Von Willebrand's Disease in Cats

By Krista Williams, BSc, DVM, CCRP; Catherine Barnette, DVM

What is von Willebrand’s disease?

Von Willebrand’s disease is an inherited bleeding disorder. It is very rare in cats, although it is a relatively common bleeding disorder in dogs. Von Willebrand’s disease can be seen in both males and females.

Cats with von Willebrand’s disease lack a blood protein known as von Willebrand’s factor. This protein is responsible for helping platelets adhere to sites where blood vessels have been injured. Although affected cats have normal platelets, they experience clotting difficulties because their platelets are unable to properly attach to injury sites.

What are the clinical signs of von Willebrand’s disease?

The clinical signs of von Willebrand’s disease are similar to the clinical signs of all clotting disorders – abnormal or unexpected bleeding.

Affected cats often bleed from their mucous membranes (e.g., mouth and nose). You may notice that they intermittently sneeze blood, or there may be visible blood in the saliva (bleeding gums). Blood may also be observed in the urine or feces.

Von Willebrand’s disease is often first suspected when a cat bleeds excessively after surgery or trauma (physical injuries, giving birth to kittens, etc.). Although some degree of bleeding is normal in these situations, a cat with von Willebrand’s disease will continue bleeding for an abnormally long period of time.

How is von Willebrand’s disease diagnosed?

Your veterinarian will first take a complete medical history and perform a thorough physical examination of your cat. This will help suggest possible causes of your cat’s difficulties, as well as ruling out other medical conditions.

Next, your veterinarian will perform laboratory tests. These tests will likely include a complete blood cell count (CBC), blood chemistry profile, and a urinalysis. In most cases, all of this bloodwork will be normal in cats with von Willebrand’s disease. In some cases, especially if a cat has experienced a recent bleeding event, the CBC may show anemia due to red blood cell loss.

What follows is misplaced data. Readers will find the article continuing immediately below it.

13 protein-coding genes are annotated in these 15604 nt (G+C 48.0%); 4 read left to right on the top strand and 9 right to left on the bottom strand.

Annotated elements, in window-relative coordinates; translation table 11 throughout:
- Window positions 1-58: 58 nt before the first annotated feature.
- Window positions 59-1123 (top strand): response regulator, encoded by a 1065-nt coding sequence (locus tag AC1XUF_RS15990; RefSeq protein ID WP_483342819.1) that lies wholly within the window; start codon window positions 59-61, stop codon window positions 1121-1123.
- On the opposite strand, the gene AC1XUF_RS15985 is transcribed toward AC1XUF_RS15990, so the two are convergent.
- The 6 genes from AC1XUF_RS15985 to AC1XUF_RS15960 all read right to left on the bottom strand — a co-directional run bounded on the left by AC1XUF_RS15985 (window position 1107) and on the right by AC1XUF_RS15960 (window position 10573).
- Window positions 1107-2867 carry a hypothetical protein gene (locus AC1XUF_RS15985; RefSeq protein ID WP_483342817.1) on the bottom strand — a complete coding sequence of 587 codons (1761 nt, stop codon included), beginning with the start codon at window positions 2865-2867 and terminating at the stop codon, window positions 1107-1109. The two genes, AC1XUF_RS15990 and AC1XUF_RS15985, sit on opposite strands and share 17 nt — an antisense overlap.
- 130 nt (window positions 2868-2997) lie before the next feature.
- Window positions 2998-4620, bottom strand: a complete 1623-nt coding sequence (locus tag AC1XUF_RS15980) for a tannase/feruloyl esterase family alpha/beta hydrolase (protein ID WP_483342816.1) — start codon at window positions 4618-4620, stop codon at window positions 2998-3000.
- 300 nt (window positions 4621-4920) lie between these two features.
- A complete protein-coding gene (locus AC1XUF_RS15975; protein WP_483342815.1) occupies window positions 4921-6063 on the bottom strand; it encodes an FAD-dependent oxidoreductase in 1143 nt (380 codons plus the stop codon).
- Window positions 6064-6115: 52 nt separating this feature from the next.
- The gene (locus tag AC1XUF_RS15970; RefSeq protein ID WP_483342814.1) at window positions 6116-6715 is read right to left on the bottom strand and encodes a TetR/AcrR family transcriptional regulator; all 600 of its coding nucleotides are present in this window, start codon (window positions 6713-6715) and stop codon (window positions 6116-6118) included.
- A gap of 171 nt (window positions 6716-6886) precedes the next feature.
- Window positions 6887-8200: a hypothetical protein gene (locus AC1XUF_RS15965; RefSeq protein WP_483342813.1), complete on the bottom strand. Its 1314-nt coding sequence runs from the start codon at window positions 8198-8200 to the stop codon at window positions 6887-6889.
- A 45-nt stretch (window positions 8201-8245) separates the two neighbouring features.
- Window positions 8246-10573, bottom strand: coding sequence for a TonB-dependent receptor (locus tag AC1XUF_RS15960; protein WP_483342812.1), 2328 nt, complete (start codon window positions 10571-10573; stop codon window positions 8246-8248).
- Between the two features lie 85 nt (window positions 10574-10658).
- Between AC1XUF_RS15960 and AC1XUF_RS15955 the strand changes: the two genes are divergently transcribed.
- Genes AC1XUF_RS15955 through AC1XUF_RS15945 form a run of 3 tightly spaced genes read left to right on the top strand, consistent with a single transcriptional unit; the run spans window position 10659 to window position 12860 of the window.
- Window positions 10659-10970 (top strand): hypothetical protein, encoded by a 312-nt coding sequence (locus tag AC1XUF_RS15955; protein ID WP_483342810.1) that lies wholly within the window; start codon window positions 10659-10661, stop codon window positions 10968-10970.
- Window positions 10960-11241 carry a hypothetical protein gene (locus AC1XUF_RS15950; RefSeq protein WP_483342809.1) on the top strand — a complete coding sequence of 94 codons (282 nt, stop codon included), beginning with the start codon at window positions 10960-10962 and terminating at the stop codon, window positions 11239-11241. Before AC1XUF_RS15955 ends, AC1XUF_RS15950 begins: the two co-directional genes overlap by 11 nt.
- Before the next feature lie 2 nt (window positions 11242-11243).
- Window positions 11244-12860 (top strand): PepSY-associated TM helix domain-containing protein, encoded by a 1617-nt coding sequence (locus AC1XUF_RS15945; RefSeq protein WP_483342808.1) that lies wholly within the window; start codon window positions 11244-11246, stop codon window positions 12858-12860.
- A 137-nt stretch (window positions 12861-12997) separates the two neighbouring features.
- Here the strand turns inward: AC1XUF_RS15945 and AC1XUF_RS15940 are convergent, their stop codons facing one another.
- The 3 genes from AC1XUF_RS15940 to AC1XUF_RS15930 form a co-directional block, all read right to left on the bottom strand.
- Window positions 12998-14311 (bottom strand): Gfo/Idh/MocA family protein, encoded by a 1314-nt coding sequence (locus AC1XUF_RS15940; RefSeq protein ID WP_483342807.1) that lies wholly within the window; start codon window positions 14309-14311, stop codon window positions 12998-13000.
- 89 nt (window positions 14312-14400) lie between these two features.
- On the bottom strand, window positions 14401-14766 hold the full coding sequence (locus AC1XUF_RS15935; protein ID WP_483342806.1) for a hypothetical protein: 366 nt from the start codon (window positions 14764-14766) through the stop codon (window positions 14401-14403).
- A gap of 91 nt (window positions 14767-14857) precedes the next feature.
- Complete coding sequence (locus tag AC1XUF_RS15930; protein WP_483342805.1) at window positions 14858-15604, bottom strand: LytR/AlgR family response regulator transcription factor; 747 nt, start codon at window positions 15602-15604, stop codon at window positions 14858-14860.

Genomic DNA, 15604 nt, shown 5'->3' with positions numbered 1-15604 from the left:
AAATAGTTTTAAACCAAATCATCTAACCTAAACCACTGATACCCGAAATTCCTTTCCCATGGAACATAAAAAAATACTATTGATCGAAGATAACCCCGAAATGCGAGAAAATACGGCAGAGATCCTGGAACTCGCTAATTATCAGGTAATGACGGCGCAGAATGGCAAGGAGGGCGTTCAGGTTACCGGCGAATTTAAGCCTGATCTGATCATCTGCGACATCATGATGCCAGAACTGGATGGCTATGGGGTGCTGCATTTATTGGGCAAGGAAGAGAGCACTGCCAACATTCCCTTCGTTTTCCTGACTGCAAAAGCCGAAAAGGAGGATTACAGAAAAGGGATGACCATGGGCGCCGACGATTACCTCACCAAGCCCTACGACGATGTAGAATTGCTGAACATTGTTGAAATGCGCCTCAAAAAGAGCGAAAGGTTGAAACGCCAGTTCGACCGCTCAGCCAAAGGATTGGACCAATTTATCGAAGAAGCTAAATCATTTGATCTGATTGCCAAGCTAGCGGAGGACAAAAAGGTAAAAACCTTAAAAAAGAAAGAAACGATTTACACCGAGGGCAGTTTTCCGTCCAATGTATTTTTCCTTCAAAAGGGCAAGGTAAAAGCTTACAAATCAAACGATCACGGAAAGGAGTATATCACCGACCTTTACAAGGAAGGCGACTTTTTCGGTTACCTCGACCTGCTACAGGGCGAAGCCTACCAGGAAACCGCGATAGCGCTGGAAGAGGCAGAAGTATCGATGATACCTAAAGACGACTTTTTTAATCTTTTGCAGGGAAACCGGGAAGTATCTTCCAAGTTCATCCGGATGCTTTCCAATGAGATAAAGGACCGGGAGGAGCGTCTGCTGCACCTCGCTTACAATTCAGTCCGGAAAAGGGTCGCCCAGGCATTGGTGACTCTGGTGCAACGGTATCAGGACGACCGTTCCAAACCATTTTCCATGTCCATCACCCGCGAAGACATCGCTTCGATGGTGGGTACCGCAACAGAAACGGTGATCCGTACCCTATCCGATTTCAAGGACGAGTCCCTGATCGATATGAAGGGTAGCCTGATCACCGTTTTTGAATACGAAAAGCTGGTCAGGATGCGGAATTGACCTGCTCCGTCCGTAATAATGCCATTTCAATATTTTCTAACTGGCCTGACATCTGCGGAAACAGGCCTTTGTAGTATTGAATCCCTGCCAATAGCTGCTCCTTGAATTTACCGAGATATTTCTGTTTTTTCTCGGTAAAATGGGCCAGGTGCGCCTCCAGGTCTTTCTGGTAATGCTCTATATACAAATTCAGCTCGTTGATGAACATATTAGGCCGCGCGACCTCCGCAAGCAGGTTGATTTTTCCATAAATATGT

Your veterinarian may also perform coagulation tests, to assess your cat’s blood clotting. Most of these coagulation tests are normal in cats with von Willebrand’s disease.

In order to diagnose von Willebrand’s disease, your veterinarian must run a specific test that assesses the concentration of von Willebrand’s factor in the bloodstream. Low levels of von Willebrand’s factor confirm a diagnosis of von Willebrand’s disease.


How will my veterinarian treat von Willebrand’s disease? 

The only treatment for von Willebrand’s disease is to supplement or replace von Willebrand’s factor in the bloodstream. There is no treatment currently available that forces the body to create its own von Willebrand’s factor, so this supplementation must be repeated on an as-needed basis when cats are in crisis states or when bleeding is expected.

A blood transfusion may be performed, especially if your cat is experiencing severe anemia due to blood loss. In a blood transfusion, your cat receives all of the blood components found in the donor blood. This includes not only von Willebrand’s factor, but also other clotting factors and replacement red blood cells.

Other materials, such as fresh frozen plasma (cryoprecipitate), may also be used in the treatment of von Willebrand’s disease. With these products, only a portion of the donor’s blood is delivered to your pet. This allows your pet to receive von Willebrand’s factor and other clotting factors, without receiving additional red blood cells. These therapies are often used prior to surgery in a cat with known von Willebrand’s disease. Increasing the blood levels of von Willebrand’s factor will decrease the likelihood of abnormal bleeding during surgery and in the recovery period.

What is the prognosis for von Willebrand’s disease?

Most cats with mild to moderate von Willebrand’s disease will experience a good quality of life and require no medical treatment.

Some cats are more severely affected. These cats may require blood transfusions for excessive bleeding, which may occur spontaneously or following surgery. In these cats, physical activity may carry additional risks of injury, so their activity levels may need to be restricted.

Additionally, these cats will need to be closely monitored over the course of their lifespan. With proper care, however, even severely-affected cats are able to live relatively normal lives.

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